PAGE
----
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Main House At Kennedy Compound Given To Institute

This article is more than 11 years old.
A view of the Kennedy compound in Hyannisport in 2008 (AP)
A view of the Kennedy compound in Hyannisport in 2008 (AP)

The Kennedy family has transferred ownership of the main house on its storied Hyannisport compound to an institute named for the late U.S. Sen. Edward M. Kennedy.

The Boston institute released a statement Monday announcing the transaction. The announcement said it said fulfilled the wishes of the late senator, who promised his mother the home would be preserved for charitable use. Kennedy died in 2009.

The institute said the 21-room house would host educational programs and eventually be open to the public.

"This is what Mrs. Rose Kennedy and Sen. Kennedy wanted," said institute trustee Nick Littlefield, "that the house would continue to serve public purposes and be preserved for the American people."

The 9,000-square-foot house was the family's gathering place in good times and bad, including after President John F. Kennedy's 1963 assassination.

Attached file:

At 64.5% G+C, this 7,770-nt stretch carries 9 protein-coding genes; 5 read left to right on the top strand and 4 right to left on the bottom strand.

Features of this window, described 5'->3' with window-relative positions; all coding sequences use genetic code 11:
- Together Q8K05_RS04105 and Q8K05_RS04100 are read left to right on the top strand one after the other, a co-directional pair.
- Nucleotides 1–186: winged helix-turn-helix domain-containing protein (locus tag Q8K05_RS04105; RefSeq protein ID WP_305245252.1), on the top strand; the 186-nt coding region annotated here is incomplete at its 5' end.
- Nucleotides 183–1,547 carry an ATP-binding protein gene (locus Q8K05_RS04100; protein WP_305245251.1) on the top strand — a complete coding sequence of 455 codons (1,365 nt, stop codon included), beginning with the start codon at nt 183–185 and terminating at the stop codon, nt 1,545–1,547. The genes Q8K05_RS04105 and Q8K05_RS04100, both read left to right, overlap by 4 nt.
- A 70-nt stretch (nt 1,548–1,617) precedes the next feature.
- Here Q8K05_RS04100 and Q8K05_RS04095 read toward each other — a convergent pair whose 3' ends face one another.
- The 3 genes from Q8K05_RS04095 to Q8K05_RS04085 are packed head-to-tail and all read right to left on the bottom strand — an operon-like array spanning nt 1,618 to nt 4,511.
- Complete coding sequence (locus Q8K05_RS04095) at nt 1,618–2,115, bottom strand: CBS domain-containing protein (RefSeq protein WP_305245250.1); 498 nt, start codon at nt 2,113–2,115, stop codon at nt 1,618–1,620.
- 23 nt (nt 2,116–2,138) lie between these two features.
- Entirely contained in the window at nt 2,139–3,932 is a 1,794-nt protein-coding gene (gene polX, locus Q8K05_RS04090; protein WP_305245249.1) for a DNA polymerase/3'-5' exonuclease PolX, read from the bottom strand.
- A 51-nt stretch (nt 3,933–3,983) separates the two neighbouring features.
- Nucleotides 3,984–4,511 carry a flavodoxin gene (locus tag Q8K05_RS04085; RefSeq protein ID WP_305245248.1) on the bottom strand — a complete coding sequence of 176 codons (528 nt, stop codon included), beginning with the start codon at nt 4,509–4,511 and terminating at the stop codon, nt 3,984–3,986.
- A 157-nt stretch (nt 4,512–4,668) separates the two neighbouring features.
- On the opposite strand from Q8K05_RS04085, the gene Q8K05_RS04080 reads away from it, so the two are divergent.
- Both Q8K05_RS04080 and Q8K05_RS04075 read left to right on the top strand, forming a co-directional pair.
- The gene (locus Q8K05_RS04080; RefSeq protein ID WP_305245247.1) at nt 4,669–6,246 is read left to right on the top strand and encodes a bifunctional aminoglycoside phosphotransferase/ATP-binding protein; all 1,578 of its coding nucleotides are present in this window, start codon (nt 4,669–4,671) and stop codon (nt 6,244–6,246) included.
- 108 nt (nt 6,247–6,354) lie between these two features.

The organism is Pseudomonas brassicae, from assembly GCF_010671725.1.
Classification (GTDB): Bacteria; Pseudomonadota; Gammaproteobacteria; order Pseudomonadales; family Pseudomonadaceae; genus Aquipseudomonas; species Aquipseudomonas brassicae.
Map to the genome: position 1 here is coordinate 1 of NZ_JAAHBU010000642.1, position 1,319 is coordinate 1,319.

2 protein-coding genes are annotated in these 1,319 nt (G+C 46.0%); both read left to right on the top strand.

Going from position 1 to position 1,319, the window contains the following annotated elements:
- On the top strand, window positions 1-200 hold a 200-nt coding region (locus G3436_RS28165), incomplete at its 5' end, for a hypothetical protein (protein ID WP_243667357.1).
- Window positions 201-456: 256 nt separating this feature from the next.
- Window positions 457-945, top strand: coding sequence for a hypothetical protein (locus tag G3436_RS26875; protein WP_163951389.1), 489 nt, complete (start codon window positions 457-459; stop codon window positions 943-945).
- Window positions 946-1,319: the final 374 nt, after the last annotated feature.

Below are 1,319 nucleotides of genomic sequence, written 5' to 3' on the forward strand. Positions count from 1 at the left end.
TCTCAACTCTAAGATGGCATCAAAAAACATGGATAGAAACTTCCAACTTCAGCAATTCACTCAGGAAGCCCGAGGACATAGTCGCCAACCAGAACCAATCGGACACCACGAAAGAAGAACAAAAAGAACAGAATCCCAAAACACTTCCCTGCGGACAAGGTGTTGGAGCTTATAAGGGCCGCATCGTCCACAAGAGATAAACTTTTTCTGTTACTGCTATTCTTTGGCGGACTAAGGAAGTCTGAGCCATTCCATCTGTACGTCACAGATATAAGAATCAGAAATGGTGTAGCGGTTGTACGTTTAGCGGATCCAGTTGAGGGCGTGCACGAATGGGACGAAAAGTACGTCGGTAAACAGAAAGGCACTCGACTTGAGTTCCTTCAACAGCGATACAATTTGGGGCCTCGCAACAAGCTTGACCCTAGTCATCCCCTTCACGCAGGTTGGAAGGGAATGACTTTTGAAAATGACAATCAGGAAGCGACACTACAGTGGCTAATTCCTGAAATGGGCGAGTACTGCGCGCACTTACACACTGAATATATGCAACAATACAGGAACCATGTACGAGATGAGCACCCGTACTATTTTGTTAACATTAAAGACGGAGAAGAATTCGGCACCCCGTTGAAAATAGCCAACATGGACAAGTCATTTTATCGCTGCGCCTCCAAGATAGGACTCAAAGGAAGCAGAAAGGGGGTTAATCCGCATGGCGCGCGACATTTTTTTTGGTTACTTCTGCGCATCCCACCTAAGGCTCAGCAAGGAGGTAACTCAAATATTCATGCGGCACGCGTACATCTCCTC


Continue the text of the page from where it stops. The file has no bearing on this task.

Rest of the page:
"It's really an incredible opportunity for people to understand some of the excitement [and] what made this family so extraordinary and so unique in American history," Littlefield said.

Some Kennedys had earlier expressed concern about the donation. The institute said Monday that Kennedys who live on neighboring properties will still access the beach through the grounds and have limited recreational access.

The late senator's widow, Vicki Kennedy, is also giving her husband's remaining campaign funds — $3.2 million — to the institute to pay for the home's upkeep.

With reporting by The Associated Press and the WBUR Newsroom

This article was originally published on January 30, 2012.

This program aired on January 30, 2012. The audio for this program is not available.


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